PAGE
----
Business barometer: Three in four small businesses set out growth agenda for the post lockdown era

More than three in four small business owners (78%) are working on plans to strengthen their enterprises in the next 12-months, with the top priorities being to increase sales income (48%), to launch new service lines (28%), reduce the fixed costs (23%) and to build up financial reserves (23%).

These new research findings from Hitachi Capital Business Finance come at a time when the country prepares for the ending of COVID restrictions and the small business sector gears up for a period of recovery. Hitachi Capital’s Business Barometer research also found that the percentage of small business owners predicting growth has soared from 26% to 36% since January, with growth forecasts recovering in troubled sectors such as retail, hospitality and construction.

With small business confidence at a two-year high, Hitachi Capital asked a nationally representative sample of 1,306 small business owners which initiatives they were prioritising in the next 12-months to make their business stronger.

Beyond boosting income, launching new services and managing costs, the other notable priorities for small business owners for the year ahead were to: spend money on online marketing to support brand awareness and sales (18%), plan ahead with business budgeting (16%), invest in staff development (16%) and improve the digital capabilities of the business (15%). Set against a focus on expansion and sales, the research also suggested that contingency planning has taken a backseat for the foreseeable future. The proportion of businesses looking to make contingency plans has fallen from 21% to 13% over a six-month period.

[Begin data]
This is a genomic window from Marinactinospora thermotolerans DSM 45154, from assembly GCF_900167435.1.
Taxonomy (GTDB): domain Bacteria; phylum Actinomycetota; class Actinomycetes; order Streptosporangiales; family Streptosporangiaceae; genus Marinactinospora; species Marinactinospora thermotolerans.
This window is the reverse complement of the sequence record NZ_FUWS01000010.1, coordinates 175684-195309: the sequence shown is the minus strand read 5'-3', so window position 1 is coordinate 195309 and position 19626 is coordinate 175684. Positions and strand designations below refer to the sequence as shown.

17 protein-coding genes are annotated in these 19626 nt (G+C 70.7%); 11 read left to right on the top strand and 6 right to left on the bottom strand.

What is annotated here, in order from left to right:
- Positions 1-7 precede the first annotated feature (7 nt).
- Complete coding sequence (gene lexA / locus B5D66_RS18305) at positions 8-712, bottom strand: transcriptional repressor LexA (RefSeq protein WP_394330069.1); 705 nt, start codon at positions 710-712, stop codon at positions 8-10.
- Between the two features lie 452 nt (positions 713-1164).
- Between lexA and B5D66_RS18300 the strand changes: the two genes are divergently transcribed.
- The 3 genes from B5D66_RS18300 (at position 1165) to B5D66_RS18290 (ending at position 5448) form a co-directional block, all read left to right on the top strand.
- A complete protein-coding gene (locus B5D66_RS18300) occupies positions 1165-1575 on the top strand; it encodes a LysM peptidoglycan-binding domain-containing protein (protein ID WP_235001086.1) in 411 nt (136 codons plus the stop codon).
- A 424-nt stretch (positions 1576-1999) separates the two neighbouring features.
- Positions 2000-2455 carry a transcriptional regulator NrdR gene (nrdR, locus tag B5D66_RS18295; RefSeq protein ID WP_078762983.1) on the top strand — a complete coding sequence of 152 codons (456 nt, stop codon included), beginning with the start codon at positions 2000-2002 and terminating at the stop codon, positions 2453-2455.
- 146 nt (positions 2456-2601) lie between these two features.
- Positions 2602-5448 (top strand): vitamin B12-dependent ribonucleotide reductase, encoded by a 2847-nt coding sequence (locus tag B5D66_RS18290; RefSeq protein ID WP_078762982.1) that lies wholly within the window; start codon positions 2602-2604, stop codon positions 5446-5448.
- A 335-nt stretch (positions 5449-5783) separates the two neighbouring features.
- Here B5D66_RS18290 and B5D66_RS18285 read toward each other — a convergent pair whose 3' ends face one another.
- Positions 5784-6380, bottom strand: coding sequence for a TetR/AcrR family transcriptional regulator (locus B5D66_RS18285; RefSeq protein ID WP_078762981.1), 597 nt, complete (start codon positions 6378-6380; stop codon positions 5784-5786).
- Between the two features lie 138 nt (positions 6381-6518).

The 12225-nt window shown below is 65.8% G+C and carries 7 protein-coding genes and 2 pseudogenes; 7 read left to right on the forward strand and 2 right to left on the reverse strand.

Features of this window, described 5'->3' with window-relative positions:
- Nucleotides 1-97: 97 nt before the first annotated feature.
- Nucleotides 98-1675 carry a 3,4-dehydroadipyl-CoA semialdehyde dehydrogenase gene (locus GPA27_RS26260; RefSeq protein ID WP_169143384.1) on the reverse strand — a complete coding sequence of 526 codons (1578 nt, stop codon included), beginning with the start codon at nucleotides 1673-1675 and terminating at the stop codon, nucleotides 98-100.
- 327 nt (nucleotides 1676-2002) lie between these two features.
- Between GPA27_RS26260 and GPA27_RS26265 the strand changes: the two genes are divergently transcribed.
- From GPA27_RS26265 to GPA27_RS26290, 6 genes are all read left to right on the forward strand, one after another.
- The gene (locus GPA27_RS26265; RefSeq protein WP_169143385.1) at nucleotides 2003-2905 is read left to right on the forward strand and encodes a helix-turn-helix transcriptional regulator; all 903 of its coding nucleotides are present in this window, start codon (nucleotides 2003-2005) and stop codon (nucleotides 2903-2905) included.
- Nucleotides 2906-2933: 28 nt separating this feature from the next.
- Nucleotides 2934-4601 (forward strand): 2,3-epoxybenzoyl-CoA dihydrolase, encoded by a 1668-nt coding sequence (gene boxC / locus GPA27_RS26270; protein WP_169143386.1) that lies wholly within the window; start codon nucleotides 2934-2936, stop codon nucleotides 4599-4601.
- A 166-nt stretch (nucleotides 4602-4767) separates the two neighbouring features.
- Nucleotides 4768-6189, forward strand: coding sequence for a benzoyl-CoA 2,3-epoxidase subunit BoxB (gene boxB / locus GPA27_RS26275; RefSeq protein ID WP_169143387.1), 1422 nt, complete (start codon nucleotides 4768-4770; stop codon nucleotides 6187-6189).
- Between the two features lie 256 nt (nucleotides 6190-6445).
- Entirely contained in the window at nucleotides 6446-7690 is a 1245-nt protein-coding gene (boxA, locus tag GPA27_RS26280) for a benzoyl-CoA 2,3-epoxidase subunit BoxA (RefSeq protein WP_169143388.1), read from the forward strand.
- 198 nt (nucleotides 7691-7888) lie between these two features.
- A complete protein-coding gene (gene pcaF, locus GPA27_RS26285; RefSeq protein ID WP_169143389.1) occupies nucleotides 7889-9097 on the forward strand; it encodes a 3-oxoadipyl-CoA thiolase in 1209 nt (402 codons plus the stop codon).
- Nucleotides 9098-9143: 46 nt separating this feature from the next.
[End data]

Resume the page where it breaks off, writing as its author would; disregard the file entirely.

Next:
Sectors driving growth plans

The industry sectors where business owners were most likely to be prioritising growth initiatives were also those sectors that had struggled the most during a year of lockdown.

  • Small businesses in the manufacturing sector were most likely to be prioritising the increase of income and new business in the next year (68%, compared to a national average of 48%).
  • The launch of new service lines and a push to diversify the business was most prevalent among enterprises in the retail sector (45%, compared to a national average of 28%).
  • In the hospitality sector, small business owners were those most focused on building up financial reserves (30%), whilst reducing fixed costs was a top priority of small business in manufacturing, construction and retail (27% for each)

Need for finance to support growth plans

More than half of small business owners (53%) said they would need more finance to see their expansion plans come to fruition over the next 12-months. Finance was most likely to be needed to help business owners hire new people (27%), launch new services and products (25%) and to help them to compete with larger competitors (23%).

Interestingly, more companies this quarter will need an injection of funds to either move to a better location or a bigger office space (19%), whilst others need finance to invest in new production lines and machinery (18%).

Joanna Morris, Head of Insight at Hitachi Capital Business Finance comments: “As we all re-emerge from a succession of lockdowns, small businesses are eager to expand over the coming months, having had such an uncertain time of it throughout 2020. Small businesses are the bedrock of the UK economy, so it is encouraging to see that they are still standing tall and looking forward optimistically at a time when many larger organisations are evaluating the impact of COVID-19.

“As a provider of alternative finance, it is reassuring to see so many small business owners positivity planning for the future and expansion plans being made. However, making plans is one thing, affording them is another and for many enterprises there is a clear need for finance. We’ve been working closely with the small business community throughout the pandemic and as business owners get back on track, we want to reassure them that we are by their side when help is needed most.”